Wall Street seemed upbeat today thanks to positive jobs numbers in a private-sector payroll report from ADP. Specifically, jobs increased 325,000 in December, led by the service sector and small businesses. Additionally, November’s employment numbers were revised slightly higher.
But lest you think everything is coming up roses, keep in mind that many big corporations in America still are reluctant to hire. In fact, they are continuing to cut back, based on recent headlines.
For starters, PepsiCo (NYSE:PEP) is considering cutting about 4,000 jobs, according to a New York Post report. Citing inside sources, the paper also said Pepsi might be reducing pension contributions to boost its earnings, too.
Also today, we learned that Kansas-based employees of Boeing (NYSE:BA) will be looking for work soon. The iconic aircraft maker will be out of Wichita entirely by 2013, leaving more than 2,160 workers in the lurch. Boeing has called Kansas home since the 1920s but decided the facility no longer would allow the company to produce planes “competitively” in the current market.
While the ADP improvement is mildly encouraging and the drop in unemployment from above 9% to the mid-8% levels is nice, these mass layoffs show that the labor market still has a long way to go.
What’s more, these cuts signal what likely is a disturbing trend in big corner offices beyond just Pepsi and Boeing. Aerospace workers nationwide are bracing for protracted cuts in Pentagon spending as federal budget cuts take center stage in this election year. The Boeing headline is worrying to workers at competitors like Lockheed Martin (NYSE:LMT) and Northrop Grumman (NYSE:NOC), but perhaps of greater concern is that Defense Secretary Leon Panetta is reviewing plans to trim $450 billion from the military budget over the next 10 years. Military contractors already have begun to consolidate manufacturing facilities and eliminate thousands of jobs from coast to coast in anticipation of this plan.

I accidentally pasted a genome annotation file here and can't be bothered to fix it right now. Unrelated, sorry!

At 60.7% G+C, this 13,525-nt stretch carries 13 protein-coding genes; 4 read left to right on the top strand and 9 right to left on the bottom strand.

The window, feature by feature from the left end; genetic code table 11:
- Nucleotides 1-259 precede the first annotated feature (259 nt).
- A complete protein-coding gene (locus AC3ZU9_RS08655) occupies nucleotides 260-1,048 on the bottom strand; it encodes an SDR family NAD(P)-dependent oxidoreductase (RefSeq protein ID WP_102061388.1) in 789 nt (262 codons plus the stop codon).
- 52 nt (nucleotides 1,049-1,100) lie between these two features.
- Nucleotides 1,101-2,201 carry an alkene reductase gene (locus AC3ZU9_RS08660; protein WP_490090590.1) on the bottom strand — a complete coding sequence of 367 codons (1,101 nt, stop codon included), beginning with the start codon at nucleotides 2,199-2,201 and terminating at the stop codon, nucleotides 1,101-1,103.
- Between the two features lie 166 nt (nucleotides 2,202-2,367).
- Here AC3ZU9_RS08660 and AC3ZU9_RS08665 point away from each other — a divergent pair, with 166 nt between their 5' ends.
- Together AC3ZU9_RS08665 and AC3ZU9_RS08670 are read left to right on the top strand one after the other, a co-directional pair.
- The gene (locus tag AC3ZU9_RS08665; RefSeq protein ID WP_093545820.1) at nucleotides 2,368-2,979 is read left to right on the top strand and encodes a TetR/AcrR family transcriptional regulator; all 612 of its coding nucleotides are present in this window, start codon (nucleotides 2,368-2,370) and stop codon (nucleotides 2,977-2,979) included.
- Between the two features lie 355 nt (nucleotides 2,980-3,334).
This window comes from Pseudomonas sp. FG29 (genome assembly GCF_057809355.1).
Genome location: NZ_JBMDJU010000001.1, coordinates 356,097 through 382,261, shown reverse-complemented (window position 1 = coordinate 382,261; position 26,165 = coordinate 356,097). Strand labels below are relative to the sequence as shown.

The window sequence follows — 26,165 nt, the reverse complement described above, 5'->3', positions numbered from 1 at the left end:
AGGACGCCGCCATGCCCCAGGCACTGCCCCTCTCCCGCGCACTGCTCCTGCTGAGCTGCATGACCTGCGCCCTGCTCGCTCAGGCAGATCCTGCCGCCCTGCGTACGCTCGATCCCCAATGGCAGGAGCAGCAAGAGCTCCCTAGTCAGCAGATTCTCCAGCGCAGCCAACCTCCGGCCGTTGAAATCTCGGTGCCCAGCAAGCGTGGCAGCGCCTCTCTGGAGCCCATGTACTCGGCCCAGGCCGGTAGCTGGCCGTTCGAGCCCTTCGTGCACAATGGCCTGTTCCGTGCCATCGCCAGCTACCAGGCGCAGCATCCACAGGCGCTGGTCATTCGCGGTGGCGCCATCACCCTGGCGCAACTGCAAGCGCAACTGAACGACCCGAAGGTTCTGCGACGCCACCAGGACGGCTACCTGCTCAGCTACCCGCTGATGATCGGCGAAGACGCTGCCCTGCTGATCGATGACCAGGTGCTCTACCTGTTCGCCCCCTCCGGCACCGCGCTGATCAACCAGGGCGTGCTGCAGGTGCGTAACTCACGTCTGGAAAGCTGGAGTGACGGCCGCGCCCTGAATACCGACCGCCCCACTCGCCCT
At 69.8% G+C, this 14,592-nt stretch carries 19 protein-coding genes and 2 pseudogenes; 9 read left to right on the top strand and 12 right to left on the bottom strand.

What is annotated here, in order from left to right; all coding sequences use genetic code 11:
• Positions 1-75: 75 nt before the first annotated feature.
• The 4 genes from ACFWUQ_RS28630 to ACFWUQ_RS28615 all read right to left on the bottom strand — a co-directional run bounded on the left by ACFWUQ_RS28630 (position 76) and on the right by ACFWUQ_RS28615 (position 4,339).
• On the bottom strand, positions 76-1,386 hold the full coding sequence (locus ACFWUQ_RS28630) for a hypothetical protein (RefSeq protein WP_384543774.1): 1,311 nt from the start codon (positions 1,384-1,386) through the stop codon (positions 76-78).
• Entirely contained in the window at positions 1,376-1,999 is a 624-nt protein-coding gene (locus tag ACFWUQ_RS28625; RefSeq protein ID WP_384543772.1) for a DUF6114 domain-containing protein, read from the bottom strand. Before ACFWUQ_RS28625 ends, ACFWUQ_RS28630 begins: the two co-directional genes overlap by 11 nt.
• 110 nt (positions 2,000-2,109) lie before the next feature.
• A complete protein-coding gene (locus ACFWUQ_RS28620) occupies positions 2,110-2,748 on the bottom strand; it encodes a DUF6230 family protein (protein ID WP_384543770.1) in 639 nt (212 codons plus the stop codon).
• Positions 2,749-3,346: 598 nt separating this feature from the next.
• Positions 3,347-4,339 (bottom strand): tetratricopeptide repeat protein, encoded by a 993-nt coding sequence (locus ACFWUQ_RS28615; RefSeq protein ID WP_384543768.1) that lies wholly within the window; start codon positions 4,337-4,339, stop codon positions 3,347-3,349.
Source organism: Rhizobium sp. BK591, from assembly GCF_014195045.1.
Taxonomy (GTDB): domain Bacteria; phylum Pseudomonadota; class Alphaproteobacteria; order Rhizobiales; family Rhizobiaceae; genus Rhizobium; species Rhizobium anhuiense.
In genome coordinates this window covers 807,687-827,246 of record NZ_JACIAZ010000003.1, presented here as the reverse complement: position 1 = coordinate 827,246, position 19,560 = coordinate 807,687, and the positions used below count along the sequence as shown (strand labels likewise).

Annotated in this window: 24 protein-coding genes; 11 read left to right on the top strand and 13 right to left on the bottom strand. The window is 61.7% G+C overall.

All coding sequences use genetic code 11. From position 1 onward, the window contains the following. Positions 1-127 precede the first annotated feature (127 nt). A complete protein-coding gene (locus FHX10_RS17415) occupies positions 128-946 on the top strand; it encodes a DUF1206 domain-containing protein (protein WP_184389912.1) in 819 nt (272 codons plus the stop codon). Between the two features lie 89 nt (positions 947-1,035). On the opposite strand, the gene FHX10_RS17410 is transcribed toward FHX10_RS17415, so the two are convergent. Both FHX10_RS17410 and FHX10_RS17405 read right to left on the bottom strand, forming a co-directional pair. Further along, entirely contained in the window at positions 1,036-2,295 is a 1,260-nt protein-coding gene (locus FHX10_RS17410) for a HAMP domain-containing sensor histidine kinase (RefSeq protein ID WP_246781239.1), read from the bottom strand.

As for Pepsi, the company employs about 300,000 workers globally, so the layoff might seem small-time. But the move to cut back on benefits is very telling. Eliminating a 401(k) match would save Pepsi $75 million, according to the Post, but don’t think for a second that cash is needed to keep the lights on. Pepsi is sitting on eight consecutive quarters of year-over-year revenue gains — and is on track to see its fiscal 2011 earnings jump about 37% from 2008 numbers.
Pepsi isn’t in dire straits. It’s just squeezing employees to impress Wall Street.
Pleasant jobs reports like the one from ADP this morning are nice, but workers need to read between the lines. The sad reality is that while small businesses might be hiring and more jobs in the service industry might be available, blue-chip corporations continue to slash costs and benefits to improve their profits.
Jeff Reeves is the editor of InvestorPlace.com. Write him at email@example.com, follow him on Twitter via @JeffReevesIP and become a fan of InvestorPlace on Facebook. Jeff Reeves holds a position in Alcoa, but no other publicly traded stocks.